Rock Island Auction Company

Lot 2535: Rare Cameron-Yaggi Expermental 1903 Springfield Trench Rifle

Auction Date: December 2, 2017

Exceptionally Rare World War I Experimental Cameron-Yaggi M1903 Springfield Trench Rifle with Periscope Sighting Device

Price Realized:
Estimated Price: $10,000 - $20,000

Exceptionally Rare World War I Experimental Cameron-Yaggi M1903 Springfield Trench Rifle with Periscope Sighting Device

Manufacturer: Springfield Armory U.S.
Model: 1903
Type: Rifle
Gauge: 30-06
Barrel: 24 inch round
Finish: blue
Stock: walnut
Item Views: 20515
Item Interest: Active
Serial Number:
Catalog Page: 310
Class: Curio & Relic Long Gun

This is an exceptionally rare WWI era Cameron-Yaggi Trench Periscope sighting device that is fitted with an original WWI Springfield Armory Model 1903 bolt action rifle. This rifle and sighting device comes with a short document that states "this rifle and periscope design was originally in the Bill Brophy collection and currently is from the Bruce Canfield collection". Similar trench rifle designs are shown in the book "The 1903 Springfield Rifle" by Brophy," pgs 217-220. This specific device was originally developed as a join venture by J.L. Cameron and L.E. Yaggi towards the end of WWI to enable infantry men to fire at the enemy while still safely hunkered down inside a trench. This design actually raised the rifle (and its line of sight) approximately two feet up and over a trench parapet, and allowed the infantry man to load and fire the rifle via a mechanical manipulation of the bolt and trigger. For sighting the rifle, it was equipped with a non-magnifying elbow periscope/optical device, which is believed to have been specifically made for the Cameron-Yaggi. The rifle was fitted with a large steel bracket on the left side that has a dovetail in the middle which allowed this periscope to be attached. It was separate from the actual rifle sights. These rifles were also equipped with a 25-shot magazine that allowed the rifleman to remain in position for some time before reloading. This design still incorporated the standard leather sling so that the rifle (with the device still attached) to be carried on the infantryman shoulder. There were three different versions of "Trench Periscope" rifle devices developed during the later days of WWI; two different Cameron-Yaggi devices, the first model (as shown here) and a second later improved design and then a third model (that was completely different from the Cameron-Yaggi design), design by Guiberson. The Guiberson design used a specially designed Model 1903 stock that was "hinged" at the middle barrel band which used a set of reflecting mirrors to sight and fire the rifle. The rifle itself is a standard late WWI model that has the standard Springfield Armory receiver markings over serial number "856016" with a barrel marking of "SA/4-18/A". It has an all blue metal finish with an all blue straight handled bolt that is marked "J5" on the underside of the safety lug. It has its original front and rear sight set with the dished windage and elevation knobs. It is fitted with an original WWI straight grip "S" style stock with finger grooves on the sides and dual recoil bolts. It has the correct all milled components with a smooth face buttplate. The rifle has its original WWI combination blue metal finish with the oil-quenched casehardened receiver with the color casehardened cutoff and bolt components. There were only a handful of these experimental trench periscope/optical sighting devices (of all three types) ever manufactured with only "5" examples listed it the Springfield Armory museum records, however, this rifle and device was not one of them. Provenance: Bruce Canfield collection.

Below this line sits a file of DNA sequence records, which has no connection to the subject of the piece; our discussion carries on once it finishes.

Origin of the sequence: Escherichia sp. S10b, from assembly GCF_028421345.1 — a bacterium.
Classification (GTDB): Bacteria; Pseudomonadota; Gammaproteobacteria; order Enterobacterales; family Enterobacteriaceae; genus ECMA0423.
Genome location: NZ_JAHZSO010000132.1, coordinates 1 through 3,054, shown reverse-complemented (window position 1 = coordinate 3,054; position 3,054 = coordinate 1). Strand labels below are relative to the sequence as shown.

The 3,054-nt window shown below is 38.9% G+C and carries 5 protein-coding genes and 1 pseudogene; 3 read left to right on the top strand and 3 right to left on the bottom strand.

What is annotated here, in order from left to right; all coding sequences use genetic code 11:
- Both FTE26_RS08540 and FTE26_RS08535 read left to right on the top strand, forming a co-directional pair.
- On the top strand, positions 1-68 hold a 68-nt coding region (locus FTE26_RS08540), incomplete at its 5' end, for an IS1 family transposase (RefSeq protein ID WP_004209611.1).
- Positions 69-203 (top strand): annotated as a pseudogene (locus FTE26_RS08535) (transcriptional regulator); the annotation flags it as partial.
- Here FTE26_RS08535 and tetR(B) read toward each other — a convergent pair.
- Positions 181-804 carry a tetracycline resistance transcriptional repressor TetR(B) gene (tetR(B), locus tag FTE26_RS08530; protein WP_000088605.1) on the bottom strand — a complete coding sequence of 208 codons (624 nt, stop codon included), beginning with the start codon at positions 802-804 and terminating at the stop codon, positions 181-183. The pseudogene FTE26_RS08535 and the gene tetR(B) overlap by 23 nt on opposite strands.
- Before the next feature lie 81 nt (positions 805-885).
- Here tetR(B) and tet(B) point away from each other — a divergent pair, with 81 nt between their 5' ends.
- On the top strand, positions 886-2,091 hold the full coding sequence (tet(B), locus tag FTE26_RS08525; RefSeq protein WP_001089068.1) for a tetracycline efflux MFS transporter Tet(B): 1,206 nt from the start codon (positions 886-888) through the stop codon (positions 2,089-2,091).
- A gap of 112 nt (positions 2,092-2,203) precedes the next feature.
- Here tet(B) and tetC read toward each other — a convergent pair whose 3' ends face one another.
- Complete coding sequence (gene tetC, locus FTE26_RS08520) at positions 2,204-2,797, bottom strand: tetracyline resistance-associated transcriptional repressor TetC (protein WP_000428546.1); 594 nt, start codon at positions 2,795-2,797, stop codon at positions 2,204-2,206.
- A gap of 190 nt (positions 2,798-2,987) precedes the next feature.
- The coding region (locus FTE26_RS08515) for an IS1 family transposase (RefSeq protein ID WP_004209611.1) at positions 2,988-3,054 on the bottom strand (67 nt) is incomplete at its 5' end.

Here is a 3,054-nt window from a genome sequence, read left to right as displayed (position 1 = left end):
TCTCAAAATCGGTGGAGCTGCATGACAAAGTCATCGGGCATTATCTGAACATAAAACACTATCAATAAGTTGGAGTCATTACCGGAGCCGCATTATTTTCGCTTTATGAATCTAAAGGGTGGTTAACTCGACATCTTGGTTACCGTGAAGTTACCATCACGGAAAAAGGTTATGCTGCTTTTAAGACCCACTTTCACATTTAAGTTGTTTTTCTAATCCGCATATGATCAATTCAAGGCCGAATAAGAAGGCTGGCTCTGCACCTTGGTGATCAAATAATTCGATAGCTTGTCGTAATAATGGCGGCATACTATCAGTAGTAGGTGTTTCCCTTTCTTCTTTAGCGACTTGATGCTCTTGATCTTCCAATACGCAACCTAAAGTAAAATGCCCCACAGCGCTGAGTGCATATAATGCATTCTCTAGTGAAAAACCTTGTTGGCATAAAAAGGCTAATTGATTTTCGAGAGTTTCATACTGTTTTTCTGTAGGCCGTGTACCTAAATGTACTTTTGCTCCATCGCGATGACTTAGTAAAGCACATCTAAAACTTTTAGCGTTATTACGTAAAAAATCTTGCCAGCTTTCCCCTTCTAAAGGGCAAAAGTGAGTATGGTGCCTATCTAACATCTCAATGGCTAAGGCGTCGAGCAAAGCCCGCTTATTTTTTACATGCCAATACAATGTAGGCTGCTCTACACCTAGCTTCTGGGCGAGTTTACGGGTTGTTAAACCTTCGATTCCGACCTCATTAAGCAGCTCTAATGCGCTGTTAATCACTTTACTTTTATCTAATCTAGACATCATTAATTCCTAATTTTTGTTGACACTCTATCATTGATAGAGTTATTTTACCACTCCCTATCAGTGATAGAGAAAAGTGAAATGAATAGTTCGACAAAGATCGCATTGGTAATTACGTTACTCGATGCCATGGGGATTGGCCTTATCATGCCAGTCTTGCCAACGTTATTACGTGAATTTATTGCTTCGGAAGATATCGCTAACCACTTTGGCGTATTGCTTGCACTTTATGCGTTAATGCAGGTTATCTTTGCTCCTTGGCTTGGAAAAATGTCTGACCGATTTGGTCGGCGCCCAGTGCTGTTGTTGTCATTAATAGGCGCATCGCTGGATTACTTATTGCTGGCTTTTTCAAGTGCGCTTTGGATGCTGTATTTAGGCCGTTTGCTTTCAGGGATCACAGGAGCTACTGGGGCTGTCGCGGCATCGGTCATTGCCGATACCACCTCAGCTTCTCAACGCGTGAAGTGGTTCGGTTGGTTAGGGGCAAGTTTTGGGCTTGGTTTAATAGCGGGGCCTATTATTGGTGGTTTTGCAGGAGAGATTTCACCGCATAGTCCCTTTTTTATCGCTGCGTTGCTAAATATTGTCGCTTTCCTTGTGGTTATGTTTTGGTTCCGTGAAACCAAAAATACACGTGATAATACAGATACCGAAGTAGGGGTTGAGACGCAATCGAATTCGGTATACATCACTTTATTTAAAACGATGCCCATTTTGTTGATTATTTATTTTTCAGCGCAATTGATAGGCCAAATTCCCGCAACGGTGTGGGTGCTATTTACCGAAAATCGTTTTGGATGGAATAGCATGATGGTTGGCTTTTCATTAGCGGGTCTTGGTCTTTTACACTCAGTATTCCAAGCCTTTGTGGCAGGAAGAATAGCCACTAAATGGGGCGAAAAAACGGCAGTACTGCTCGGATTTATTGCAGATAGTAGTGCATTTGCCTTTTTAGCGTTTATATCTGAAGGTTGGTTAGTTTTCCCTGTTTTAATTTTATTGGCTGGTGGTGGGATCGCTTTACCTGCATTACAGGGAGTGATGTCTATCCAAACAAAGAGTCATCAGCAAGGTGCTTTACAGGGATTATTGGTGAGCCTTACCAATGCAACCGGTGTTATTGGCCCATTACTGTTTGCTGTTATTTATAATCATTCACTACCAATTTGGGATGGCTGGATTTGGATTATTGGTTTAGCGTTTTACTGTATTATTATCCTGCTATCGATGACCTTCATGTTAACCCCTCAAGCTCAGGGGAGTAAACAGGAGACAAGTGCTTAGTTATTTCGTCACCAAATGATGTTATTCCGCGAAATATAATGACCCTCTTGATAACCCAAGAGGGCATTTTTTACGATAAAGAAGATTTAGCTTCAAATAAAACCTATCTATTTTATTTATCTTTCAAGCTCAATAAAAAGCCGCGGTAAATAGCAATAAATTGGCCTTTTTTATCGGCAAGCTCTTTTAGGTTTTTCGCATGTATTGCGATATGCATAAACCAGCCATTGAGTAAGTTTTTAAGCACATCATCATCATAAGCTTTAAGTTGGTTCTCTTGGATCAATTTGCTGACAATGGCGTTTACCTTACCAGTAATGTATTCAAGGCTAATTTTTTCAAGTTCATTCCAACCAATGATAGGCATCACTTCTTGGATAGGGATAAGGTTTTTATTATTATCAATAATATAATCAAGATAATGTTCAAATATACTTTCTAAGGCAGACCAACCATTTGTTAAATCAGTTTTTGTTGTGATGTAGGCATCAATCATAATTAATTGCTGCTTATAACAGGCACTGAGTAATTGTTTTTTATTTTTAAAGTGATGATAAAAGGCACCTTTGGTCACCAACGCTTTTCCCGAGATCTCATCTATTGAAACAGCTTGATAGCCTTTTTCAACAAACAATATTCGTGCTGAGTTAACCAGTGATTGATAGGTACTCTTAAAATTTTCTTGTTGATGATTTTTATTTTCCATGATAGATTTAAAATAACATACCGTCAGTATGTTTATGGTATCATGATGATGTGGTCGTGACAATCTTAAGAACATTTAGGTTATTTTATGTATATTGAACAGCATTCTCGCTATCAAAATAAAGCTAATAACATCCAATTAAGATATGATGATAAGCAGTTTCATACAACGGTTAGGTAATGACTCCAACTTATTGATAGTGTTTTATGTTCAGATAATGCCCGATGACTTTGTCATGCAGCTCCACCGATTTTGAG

Rating Definition:

Fine with half of the faded blue finish remaining overall showing a thinning mixed gray/brown patina on the exposed metal surfaces. The revarnished stock and handguard are both good with numerous light pressure dents, nicks and dings overall from handling and use over the years. Mechanically very good. The Cameron-Yaggi trench device is extremely fine, totally original, retaining 90% of its black painted metal finish showing light wear on the edges and high spots and any area where the device is hand cycled or manipulated. The periscope scope has a few replacement parts including the small metal plate on the bottom of the tube and prisms. Per the consignor the scope was incomplete when it was obtained by Col. Brophy when he was employed by Marlin Firearms and the missing parts were fabricated at the Marlin machine shop. This is certainly a very rare and highly desirable device that is rarely encountered outside the Springfield Armory museum. This would certainly be the center piece of the most advanced 1903 Springfield collection or a WWI museum display.

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